There is an auction coming up in the next week and they have 3 horse unisaw
and an 8 inch delta jointer for sale. Most of the other stuff is
metalworking and construction stuff, so I am going to go check it out with
*some* hope of a future gloat.
What should I look for when inspecting these two tools? I know enough to
check that the blade raises and tilts without "dead spots", but what else
should I look for in the saw? The jointer is handwheel type, 8" and I am
already drooling, but I don't know how to inspect either of these tools well
enough to know if I am going to bid on something worthwhile or a boat
I already have a big penis, MLM wealth, the car of my dreams and all of the
vacation homes I need with DISCOUNT prescription drugs, so... your remarks,
ON topic, would be greatly appreciated.
Thanks in advance!
I purchased an 8" Delta jointer (DJ-20) a couple of years ago at auction. I
thought I had checked to make sure that it was single-phase, but I turned
out to be mistaken. The top part (the jointer itself) said single-phase,
but the base (which I didn't check), said 3-phase. Rather than mess around
with rotary phase converters, etc, I just replaced the motor. I'd also make
sure that the bed of the jointer is flat and that the infeed table moves
along its ways smoothly.
Also - set a price in your head that is your top limit to pay.
If the bidding reaches that - STOP.
I have been to a lot of auctions where people just get up in a bidding war
and end up paying far too much for something.
Ie - I was at an estate auction where I got my 8" Powermatic jointer.
It was basically brand new - my limit at the time was 800.
I ended up getting for 500.00
Same auction - there was a 12"disk and belt sander - my top price was 200
(wasnt in that good of shape) 2 guys went at it and bid the price to 550.00.
It was no way near worth that.
Same auction has a Delta B.O.S.S sander. Id say OK condition - it would
need new 1 or 2 new spindles - my top price was 75.00. It went for about
300.00 - a new one costs 199.
Another auction I picked up about 1000 bf of white oak and maple - my top
bid was 1000.00 - got it for 300.
Same auction about 1000 bf of some black walnut my top bid was 1500 - went
then there are the ones that you miss by 1 bid - same auction ~~500 bf of
cherry -my limit was 1000 - went for 1025. (I stopped - the guy took it on
the next bid)
The good thing about it was after the auction I talked w/ the guy and said
he didnt need all of it - so I took about 1/4 of it for 300.00.
Anyways - just be aware of what you are bidding on and what you are willing
So just be careful and stick to your upper limit.
Also - ask if you can plug it in and make sure it spins up.
Take Rob V's advice...set a limit and walk if it goes above that point...
I have actually left auctions after looking over the people in attendance..
sometimes you can tell the prices are going to be way too high... The
reverse is true also... I went to a weekday afternoon estate auction a few
years ago that I must have been the only guy buying tools or useful
stuff...but boy did the kick nacks in the place bring big bucks.. You just
BUT follow Robs advice...
Greetings and Salutations...
Indeed, auctions can be a costly game. That is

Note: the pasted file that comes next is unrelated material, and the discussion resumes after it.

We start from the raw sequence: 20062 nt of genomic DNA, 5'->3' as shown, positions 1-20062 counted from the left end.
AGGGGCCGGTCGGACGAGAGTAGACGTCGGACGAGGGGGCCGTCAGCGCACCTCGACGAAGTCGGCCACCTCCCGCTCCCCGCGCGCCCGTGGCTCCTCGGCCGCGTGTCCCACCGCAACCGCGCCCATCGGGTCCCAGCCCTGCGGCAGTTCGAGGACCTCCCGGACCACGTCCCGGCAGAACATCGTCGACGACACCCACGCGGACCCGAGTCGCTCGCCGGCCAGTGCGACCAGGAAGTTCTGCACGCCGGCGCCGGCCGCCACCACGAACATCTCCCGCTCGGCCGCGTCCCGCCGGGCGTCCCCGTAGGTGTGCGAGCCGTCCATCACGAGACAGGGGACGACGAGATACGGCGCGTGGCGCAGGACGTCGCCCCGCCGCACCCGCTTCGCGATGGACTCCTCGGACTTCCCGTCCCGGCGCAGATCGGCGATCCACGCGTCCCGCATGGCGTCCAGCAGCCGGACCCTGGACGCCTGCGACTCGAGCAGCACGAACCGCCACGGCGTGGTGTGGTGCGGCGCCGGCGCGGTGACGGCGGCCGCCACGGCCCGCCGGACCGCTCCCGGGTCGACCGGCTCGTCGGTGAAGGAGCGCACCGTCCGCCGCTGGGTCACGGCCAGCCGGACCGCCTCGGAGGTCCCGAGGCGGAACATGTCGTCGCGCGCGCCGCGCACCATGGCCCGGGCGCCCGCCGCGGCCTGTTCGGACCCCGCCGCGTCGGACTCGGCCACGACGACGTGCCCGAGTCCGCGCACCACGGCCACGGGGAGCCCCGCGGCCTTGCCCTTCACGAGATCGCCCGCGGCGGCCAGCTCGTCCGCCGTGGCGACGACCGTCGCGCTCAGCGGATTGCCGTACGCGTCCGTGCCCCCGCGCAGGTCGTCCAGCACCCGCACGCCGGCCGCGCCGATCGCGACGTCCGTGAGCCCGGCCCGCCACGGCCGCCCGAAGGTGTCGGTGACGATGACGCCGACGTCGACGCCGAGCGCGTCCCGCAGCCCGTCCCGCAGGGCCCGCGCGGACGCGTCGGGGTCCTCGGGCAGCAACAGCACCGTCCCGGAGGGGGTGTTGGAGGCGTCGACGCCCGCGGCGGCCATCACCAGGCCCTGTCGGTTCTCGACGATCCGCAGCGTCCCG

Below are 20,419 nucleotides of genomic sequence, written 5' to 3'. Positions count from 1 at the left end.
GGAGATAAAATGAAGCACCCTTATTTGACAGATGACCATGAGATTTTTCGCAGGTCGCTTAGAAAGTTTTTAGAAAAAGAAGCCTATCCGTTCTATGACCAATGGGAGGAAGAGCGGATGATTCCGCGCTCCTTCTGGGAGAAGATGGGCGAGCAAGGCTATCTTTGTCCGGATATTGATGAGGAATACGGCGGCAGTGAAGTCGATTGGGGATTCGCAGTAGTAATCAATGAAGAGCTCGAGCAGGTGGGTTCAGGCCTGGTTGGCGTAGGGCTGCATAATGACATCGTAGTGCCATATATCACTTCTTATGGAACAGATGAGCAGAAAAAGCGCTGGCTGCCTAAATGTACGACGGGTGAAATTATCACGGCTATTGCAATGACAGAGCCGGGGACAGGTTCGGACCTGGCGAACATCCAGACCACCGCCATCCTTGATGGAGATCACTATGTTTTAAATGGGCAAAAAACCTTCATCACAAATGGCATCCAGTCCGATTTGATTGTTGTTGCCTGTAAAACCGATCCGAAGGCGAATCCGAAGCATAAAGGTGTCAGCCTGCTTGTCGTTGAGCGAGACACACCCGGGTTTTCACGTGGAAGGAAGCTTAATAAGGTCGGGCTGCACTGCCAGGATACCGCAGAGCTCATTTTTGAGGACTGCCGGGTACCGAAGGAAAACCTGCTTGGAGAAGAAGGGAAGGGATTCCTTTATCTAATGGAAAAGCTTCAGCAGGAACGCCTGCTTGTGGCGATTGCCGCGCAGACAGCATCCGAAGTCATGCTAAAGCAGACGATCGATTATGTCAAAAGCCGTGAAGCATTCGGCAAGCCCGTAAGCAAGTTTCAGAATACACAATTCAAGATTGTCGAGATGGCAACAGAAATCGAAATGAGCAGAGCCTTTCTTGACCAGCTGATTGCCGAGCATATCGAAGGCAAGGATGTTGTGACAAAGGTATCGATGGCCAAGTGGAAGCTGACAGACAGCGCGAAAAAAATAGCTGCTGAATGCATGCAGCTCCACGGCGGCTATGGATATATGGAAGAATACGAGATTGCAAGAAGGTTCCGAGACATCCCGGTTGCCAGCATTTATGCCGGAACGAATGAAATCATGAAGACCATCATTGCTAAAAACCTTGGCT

why it is REALLY good to attend a few, and get a feel
for what goes on before doing serious bidding.
One has to remember that the auctioneer is
not only NOT your friend, his job is to run up the
selling price as high as he can. In most cases,
auctions are held to try and recover cash for
assets. The bank (if that is the lien holder)
REALLY wants to get at least as much out of the
stuff as they have in it...and more is better.
I have been to a number of places where
used equipment went for WAY more than I thought it
was worth, and I was trying to be objective about
it. I thought in some cases, it was out of community
sympathy for the guy getting his stuff auctioned off.
I thought in some cases it was simply a bunch of
cash-heavy yuppies that did not have a clue what
was an apt price, and were caught up in the excitement
If there is a "buyer's premium" on the auction,
that is typically going directly into an auctioneer's pocket.
Do I have to mention that 10% of $1000.00 is rather more
than 10% of $100? That sort of thing gives an
auctioneer an incentive to push the prices up
as far as possible.
So...I suppose my rule of thumb is this. Get to
know the auctioneers at your local auction houses by
going to auctions regularly. Figure out which ones
are good at whipping up enthusiasm and which are not.
Try to ONLY bid when the bad ones are auctioning and
don't get caught up in the frenzy when the good ones
are on the floor.
Finally, although it is likely to be a fairly
rare thing, make sure that you know WHICH auction houses
like to use shills and "phantom bids" to make it look like
there is more action on a piece than there really is.
Most reputable auction houses will not do this...but...
Well.. Probably the one thing that R. Reagan and I
agreed on was his comment about "Trust But Verify".
Earlier this year we went to an auction at a commercial woodshop that went
out of business. We went for the Powermatic, Grizzly and some other power
tools etc. (Ended up buying a trailerload of T&G hardwood flooring!)
I brought my 03 Grizzly catalog along hoping to bid no higher than 1/2
price, (these pieces were worked hard, but just needed TLC).
I was speechless when everything was bid up to 3/4 NEW value and higher! A
few tools actually went substantially higher than new.
Do some research and take your time looking it over well, try to bring
someone along that is familiar with similar tools and doesn't need the
auction tools, and have them look. If they have a low excitement level, they
might be more objective.
If you don't get it, don't sweat it, they made about a zillion unisaws &
jointers etc., there will always be another one coming along that needs a
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